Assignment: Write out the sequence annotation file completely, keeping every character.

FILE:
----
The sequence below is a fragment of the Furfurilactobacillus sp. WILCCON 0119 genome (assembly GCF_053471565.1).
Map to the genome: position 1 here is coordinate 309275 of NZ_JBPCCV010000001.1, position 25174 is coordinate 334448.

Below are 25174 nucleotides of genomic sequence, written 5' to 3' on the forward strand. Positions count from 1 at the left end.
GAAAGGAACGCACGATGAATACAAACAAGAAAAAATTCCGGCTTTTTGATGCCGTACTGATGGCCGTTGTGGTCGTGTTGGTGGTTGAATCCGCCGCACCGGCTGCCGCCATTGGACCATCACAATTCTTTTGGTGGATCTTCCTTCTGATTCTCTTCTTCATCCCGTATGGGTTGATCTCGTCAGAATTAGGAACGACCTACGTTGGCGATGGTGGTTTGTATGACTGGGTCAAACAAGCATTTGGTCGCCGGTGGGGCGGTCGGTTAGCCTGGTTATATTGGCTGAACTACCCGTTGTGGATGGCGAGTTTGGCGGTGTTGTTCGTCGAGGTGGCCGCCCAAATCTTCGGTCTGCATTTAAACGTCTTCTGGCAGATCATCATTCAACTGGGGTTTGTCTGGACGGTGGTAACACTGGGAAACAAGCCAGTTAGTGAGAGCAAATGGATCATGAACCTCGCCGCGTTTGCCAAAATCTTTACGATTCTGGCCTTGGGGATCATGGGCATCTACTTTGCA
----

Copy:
The sequence below is a fragment of the Furfurilactobacillus sp. WILCCON 0119 genome (assembly GCF_053471565.1).
Map to the genome: position 1 here is coordinate 309275 of NZ_JBPCCV010000001.1, position 25174 is coordinate 334448.

Below are 25174 nucleotides of genomic sequence, written 5' to 3' on the forward strand. Positions count from 1 at the left end.
GAAAGGAACGCACGATGAATACAAACAAGAAAAAATTCCGGCTTTTTGATGCCGTACTGATGGCCGTTGTGGTCGTGTTGGTGGTTGAATCCGCCGCACCGGCTGCCGCCATTGGACCATCACAATTCTTTTGGTGGATCTTCCTTCTGATTCTCTTCTTCATCCCGTATGGGTTGATCTCGTCAGAATTAGGAACGACCTACGTTGGCGATGGTGGTTTGTATGACTGGGTCAAACAAGCATTTGGTCGCCGGTGGGGCGGTCGGTTAGCCTGGTTATATTGGCTGAACTACCCGTTGTGGATGGCGAGTTTGGCGGTGTTGTTCGTCGAGGTGGCCGCCCAAATCTTCGGTCTGCATTTAAACGTCTTCTGGCAGATCATCATTCAACTGGGGTTTGTCTGGACGGTGGTAACACTGGGAAACAAGCCAGTTAGTGAGAGCAAATGGATCATGAACCTCGCCGCGTTTGCCAAAATCTTTACGATTCTGGCCTTGGGGATCATGGGCATCTACTTTGCA